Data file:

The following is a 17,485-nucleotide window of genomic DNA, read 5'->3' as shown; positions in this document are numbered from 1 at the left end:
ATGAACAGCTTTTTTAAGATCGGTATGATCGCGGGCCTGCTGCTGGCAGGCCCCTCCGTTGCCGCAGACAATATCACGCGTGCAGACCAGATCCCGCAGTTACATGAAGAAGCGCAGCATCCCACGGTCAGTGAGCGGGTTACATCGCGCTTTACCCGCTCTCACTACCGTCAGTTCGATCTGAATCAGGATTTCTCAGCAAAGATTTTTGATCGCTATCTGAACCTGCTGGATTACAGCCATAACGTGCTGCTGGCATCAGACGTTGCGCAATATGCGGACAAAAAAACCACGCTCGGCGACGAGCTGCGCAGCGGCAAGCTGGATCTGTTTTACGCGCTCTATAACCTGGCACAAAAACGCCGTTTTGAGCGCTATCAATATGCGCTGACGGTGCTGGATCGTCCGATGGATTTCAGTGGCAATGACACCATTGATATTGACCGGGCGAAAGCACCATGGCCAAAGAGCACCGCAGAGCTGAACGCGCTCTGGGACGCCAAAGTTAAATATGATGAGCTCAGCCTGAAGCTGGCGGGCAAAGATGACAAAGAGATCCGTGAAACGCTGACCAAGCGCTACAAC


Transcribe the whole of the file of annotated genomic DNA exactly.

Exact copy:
The following is a 17,485-nucleotide window of genomic DNA, read 5'->3' as shown; positions in this document are numbered from 1 at the left end:
ATGAACAGCTTTTTTAAGATCGGTATGATCGCGGGCCTGCTGCTGGCAGGCCCCTCCGTTGCCGCAGACAATATCACGCGTGCAGACCAGATCCCGCAGTTACATGAAGAAGCGCAGCATCCCACGGTCAGTGAGCGGGTTACATCGCGCTTTACCCGCTCTCACTACCGTCAGTTCGATCTGAATCAGGATTTCTCAGCAAAGATTTTTGATCGCTATCTGAACCTGCTGGATTACAGCCATAACGTGCTGCTGGCATCAGACGTTGCGCAATATGCGGACAAAAAAACCACGCTCGGCGACGAGCTGCGCAGCGGCAAGCTGGATCTGTTTTACGCGCTCTATAACCTGGCACAAAAACGCCGTTTTGAGCGCTATCAATATGCGCTGACGGTGCTGGATCGTCCGATGGATTTCAGTGGCAATGACACCATTGATATTGACCGGGCGAAAGCACCATGGCCAAAGAGCACCGCAGAGCTGAACGCGCTCTGGGACGCCAAAGTTAAATATGATGAGCTCAGCCTGAAGCTGGCGGGCAAAGATGACAAAGAGATCCGTGAAACGCTGACCAAGCGCTACAAC